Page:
[76 NJ Page 599]
PASHMAN, J., concurring. I concur in the Court's holding that in order for a plaintiff to establish a cause of action based upon an alleged malicious use of civil process (or its counterpart in the criminal context, malicious prosecution) he must demonstrate a "special grievance." This seemingly harsh rule is necessary to avoid having prospective plaintiffs discouraged from seeking vindication of their rights by the threat of such a retaliatory suit. I agree with the statement in the recent case of Pantone v. Demos, 375 N.E. 2d 480 (Ill. App. 1978), a suit by former medical malpractice defendants against the plaintiff in the prior suit and his counsel, that
[375 N.E. 2d at 484]
However, this particular plaintiff obviously acted in bad faith and improperly used the courts to prey upon its innocent tenant. I am loathe to see it escape without some sanction for its misdeed. Nevertheless, despite the unfairness in permitting this plaintiff to escape a judgment for malicious use of civil process, the overall administration of justice requires that this remedy be approved sparingly. Thus, I am constrained to join with the Court in relieving this plaintiff of the otherwise richly-deserved consequences of its wrongful conduct.
For similar reasons I join in the Court's ruling that an action for malicious use of process may not be maintained as a counterclaim in the action alleged to have been maliciously brought. The societal cost resulting from the deterrence of just claims by reason of the powerful leverage such a practice would afford defendants far outweighs the utility of any judicial economies it might produce.
Moreover, I am concerned at some of the ramifications of today's upholding of the "special grievance" rule. All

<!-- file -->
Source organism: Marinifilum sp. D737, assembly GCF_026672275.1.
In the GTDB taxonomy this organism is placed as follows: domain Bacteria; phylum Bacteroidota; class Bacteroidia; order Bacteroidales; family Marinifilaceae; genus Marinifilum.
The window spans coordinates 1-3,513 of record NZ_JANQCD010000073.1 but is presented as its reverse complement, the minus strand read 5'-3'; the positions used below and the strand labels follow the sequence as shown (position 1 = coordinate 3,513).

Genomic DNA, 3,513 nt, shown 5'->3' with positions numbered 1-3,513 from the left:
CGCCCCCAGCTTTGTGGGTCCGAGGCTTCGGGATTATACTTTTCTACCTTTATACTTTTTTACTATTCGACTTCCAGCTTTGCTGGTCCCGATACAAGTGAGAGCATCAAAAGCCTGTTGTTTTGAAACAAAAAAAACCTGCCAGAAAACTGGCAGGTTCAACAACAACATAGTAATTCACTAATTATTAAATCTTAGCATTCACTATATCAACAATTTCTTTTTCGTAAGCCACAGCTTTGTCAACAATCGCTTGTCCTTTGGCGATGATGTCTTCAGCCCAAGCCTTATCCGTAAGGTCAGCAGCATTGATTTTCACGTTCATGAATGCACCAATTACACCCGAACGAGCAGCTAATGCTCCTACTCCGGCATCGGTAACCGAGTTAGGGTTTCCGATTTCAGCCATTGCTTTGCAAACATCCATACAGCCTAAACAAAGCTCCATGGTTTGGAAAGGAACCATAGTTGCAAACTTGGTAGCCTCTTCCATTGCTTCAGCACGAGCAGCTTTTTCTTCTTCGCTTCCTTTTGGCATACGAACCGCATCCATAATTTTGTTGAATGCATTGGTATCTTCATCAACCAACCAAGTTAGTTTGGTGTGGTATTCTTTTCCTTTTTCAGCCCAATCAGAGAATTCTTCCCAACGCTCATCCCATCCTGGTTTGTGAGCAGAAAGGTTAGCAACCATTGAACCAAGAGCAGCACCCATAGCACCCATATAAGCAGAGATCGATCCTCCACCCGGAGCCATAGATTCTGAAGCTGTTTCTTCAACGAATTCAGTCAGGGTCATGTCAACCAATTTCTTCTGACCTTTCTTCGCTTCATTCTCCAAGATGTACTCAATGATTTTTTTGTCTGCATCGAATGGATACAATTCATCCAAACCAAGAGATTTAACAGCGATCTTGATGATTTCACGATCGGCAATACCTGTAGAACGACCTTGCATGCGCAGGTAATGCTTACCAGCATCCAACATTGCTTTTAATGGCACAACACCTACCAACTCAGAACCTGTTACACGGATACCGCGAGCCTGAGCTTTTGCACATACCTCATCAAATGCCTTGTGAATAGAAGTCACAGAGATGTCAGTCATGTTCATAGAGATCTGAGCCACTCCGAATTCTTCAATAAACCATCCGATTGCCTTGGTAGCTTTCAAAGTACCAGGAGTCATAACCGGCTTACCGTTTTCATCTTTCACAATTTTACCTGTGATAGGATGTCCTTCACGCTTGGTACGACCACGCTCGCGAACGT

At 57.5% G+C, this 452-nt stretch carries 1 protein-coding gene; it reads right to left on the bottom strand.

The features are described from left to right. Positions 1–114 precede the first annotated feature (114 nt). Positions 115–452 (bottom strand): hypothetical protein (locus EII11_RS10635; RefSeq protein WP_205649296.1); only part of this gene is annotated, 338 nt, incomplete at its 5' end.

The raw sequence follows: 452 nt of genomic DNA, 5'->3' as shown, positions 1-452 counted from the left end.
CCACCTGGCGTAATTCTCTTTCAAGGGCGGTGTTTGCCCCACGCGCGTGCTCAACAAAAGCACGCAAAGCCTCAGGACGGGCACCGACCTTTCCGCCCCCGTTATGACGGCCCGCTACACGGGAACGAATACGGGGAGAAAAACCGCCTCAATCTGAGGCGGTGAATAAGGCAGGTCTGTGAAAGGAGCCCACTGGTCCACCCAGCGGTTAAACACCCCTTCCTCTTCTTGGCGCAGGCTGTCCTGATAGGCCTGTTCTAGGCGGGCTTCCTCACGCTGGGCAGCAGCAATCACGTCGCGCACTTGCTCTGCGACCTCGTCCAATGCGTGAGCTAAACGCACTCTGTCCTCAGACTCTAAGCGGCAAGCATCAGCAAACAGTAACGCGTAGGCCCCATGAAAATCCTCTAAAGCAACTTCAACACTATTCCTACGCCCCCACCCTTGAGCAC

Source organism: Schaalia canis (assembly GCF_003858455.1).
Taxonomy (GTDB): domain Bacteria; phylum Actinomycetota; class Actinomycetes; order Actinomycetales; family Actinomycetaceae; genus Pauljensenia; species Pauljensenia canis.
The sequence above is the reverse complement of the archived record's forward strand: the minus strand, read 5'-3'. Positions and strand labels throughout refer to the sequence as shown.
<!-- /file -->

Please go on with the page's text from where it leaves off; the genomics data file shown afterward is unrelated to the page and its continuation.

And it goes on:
[76 NJ Page 600]
too frequently improperly motivated litigants, such as plaintiff herein, will be able to drain the financial resources of their opponents through burdensome and costly litigation having no legal or factual basis. Permitting such plaintiffs to escape any penalty so long as they are successful in carefully avoiding any action which would create a "special grievance" may be a necessary evil. However, some avenue of relief must be available to defendants so victimized.
Although presently precluded by R. 4:42-9, I believe that our courts should have the discretionary power to award attorney's fees to a prevailing defendant in certain defined classes of litigation upon a finding that the plaintiff's action was instituted vexatiously and in bad faith. This is generally the case in those jurisdictions which adhere to the so-called "American rule" of the common law. See Christiansburg Garment Co. v. EEOC, 434 U.S. 412, 415-417, 98 S. Ct. 694, 697-698, 54 L. Ed. 2d 648, 653-654 and n. 9 (1978); Alyeska Pipeline Co. v. Wilderness Society, 421 U.S. 240, 95 S. Ct. 1612, 44 L. Ed. 2d 141 (1975). Any danger that an undesirable chilling effect as described above would result from the fact that such a rule would be applied with the benefit of hindsight, see Christiansburg, supra, 434 U.S. at 422, 98 S. Ct. at 700, 54 L. Ed. 2d at 657, could be minimized by a requirement that in such case, the losing party's improper purpose be clearly and convincingly established. Such a rule would simultaneously prevent abuse of plaintiffs with arguably meritorious but unsuccessful claims, while ensuring that those who act in capricious disregard of the interests of justice by using the courts as a tool for harassment will not be able to indirectly accomplish their goal. Such persons should not be permitted to visit the potentially ruinous costs of litigation on an innocent party. I commend the issue to our Civil Practice Committee for appropriate consideration.